New report reveals overall health has 'improved substantially'

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A new report from the Australian Institute of Health and Welfare (AIHW) found the population's overall health "improved substantially" between 2003 and 2015 and that further gains could be achieved by reducing lifestyle-related risk factors.

The Australian Burden of Disease Study: Impact and causes of illness and death in Australia 2015 measured the number of years living with an illness or injury (the non-fatal burden) or lost through dying prematurely (the fatal burden).

According to the report, the disease groups causing the most burden in 2015 were cancer, cardiovascular diseases, musculoskeletal conditions, mental and substance use disorders and injuries.

"In 2015, Australians collectively lost 4.8 million years of healthy life due to living with or dying prematurely from disease and injury," said AIHW spokesperson Richard Juckes.

"After accounting for the increase in size and ageing of the population, there was an 11% decrease in the rate of burden between 2003 and 2015."

The report attributed most of the improvement in the total burden to reductions in premature deaths from illnesses and injuries such as cardiovascular diseases, cancer and infant and congenital conditions.

"Thirty eight per cent of the total burden of disease experienced by Australians in 2015 could have been prevented by reducing exposure to the risk factors included in this study," said Mr Juckes.

"The 5 risk factors that caused the most total burden in 2015 were tobacco use (9.3%), overweight & obesity (8.4%), dietary risks (7.3%), high blood pressure (5.8%) and high blood plasma glucose - including diabetes (4.7%)."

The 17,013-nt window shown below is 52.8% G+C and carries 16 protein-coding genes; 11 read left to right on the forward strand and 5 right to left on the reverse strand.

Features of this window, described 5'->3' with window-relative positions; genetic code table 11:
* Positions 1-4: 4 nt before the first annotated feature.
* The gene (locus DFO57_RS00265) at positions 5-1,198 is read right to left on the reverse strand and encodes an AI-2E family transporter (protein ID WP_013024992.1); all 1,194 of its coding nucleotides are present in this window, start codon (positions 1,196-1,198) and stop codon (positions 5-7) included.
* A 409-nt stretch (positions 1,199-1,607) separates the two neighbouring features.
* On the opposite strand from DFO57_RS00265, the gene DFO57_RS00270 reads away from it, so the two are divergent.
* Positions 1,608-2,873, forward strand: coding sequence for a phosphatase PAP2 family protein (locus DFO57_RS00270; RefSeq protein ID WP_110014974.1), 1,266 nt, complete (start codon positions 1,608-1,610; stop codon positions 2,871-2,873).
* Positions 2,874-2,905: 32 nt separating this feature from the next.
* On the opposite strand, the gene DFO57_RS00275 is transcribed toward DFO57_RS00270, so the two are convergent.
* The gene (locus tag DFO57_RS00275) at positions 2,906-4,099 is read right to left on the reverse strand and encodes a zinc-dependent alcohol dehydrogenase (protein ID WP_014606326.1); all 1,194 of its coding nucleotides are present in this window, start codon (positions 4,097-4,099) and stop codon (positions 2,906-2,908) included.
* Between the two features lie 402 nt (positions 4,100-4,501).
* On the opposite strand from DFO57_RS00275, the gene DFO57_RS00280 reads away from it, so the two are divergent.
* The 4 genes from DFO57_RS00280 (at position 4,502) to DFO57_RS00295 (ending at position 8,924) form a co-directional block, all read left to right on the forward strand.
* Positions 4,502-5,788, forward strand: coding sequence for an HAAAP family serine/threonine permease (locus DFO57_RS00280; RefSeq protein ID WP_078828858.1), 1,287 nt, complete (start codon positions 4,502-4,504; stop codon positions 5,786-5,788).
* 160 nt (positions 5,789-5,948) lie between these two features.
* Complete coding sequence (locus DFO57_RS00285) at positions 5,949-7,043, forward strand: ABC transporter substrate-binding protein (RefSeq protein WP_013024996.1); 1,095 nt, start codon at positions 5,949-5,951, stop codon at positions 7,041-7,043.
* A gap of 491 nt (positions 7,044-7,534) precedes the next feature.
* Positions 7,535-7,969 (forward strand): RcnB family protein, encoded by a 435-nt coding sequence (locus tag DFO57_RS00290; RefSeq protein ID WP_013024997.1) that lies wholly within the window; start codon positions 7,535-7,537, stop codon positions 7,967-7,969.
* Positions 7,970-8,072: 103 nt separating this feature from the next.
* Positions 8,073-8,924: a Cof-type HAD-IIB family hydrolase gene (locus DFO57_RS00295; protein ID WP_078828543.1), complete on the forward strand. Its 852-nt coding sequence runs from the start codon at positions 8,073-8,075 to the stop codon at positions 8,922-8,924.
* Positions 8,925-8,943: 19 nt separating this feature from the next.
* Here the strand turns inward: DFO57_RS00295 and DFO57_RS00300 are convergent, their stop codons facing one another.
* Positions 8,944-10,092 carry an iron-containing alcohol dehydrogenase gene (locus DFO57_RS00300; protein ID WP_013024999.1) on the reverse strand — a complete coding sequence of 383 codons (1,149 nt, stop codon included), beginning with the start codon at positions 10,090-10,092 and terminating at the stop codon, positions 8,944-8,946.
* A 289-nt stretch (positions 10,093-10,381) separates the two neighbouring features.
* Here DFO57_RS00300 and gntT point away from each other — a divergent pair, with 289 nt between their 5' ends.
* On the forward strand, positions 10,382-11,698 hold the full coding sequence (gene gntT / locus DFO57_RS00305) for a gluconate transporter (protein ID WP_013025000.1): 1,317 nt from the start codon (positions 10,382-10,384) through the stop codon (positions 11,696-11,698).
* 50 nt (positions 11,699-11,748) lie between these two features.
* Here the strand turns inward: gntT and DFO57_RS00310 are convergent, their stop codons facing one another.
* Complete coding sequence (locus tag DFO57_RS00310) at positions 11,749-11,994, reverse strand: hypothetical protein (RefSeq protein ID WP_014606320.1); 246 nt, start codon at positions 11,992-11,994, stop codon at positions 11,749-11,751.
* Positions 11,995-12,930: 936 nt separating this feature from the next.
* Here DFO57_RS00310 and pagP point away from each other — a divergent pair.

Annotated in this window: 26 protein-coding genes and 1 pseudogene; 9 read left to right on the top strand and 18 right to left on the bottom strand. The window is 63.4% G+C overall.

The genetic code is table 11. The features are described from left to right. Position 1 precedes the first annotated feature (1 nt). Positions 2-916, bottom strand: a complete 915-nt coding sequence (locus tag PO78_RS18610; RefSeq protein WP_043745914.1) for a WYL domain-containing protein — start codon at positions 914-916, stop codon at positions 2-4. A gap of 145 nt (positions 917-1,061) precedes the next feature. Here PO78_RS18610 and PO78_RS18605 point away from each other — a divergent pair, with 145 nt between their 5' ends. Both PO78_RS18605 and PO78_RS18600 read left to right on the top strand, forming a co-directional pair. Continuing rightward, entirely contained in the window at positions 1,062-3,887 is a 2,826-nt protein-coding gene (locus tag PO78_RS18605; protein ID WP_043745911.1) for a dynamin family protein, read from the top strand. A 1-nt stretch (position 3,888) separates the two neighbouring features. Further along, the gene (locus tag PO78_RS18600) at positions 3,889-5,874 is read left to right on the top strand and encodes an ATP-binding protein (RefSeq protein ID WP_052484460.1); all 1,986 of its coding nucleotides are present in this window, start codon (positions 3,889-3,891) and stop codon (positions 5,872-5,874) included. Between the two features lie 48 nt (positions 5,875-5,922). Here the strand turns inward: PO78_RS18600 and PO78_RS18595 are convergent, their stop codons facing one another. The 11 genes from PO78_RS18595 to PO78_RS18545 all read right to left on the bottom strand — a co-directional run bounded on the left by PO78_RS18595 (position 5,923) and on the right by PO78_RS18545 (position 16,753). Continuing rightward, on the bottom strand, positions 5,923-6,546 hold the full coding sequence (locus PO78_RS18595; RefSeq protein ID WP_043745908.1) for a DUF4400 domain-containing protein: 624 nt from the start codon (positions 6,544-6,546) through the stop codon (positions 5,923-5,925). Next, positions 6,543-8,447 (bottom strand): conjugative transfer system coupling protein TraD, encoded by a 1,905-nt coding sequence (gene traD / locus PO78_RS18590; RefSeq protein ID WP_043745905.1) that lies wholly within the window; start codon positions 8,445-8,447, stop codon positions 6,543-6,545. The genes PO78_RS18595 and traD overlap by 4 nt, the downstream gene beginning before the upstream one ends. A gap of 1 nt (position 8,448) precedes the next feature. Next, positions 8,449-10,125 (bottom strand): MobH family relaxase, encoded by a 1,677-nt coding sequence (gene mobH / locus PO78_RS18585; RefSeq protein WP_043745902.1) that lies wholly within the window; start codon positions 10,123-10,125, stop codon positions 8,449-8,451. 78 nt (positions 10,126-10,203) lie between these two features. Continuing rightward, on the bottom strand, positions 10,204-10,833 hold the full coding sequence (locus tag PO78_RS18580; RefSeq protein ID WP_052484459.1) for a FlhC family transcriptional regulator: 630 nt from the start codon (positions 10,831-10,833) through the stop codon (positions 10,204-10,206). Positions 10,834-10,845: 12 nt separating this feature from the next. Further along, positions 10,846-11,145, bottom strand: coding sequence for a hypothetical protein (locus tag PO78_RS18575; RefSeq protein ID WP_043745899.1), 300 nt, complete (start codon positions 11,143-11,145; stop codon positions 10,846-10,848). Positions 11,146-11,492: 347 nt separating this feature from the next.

The report also found that, for the first time, living with illness or injury caused more total disease burden than premature death. In 2015, the non-fatal share was 50.4 per cent and the fatal share was 49.6 per cent of the burden of disease.

The AIHW also released an overview of health spending. The overview provides information on the impact of diseases in terms of spending through the health system.

The data in Disease expenditure in Australia, which relates to 2015–16, suggests the highest expenditure groups were musculoskeletal conditions (10.7 per cent), cardiovascular diseases (8.9 per cent) injuries (7.6 per cent) and mental and substance use disorders (7.6 per cent).

"Together the burden of disease and spending estimates can be used to understand the impact of diseases on the Australian community. However they can’t necessarily be compared with each other, as there are many reasons why they wouldn’t be expected to align," continued Mr Juckes.

"For example, spending on reproductive and maternal health is relatively high but it is not associated with substantial disease burden because the result is healthy mothers and babies more often than not.

"Similarly, vaccine-preventable diseases cause very little burden in Australia due to national investment in immunisation programs."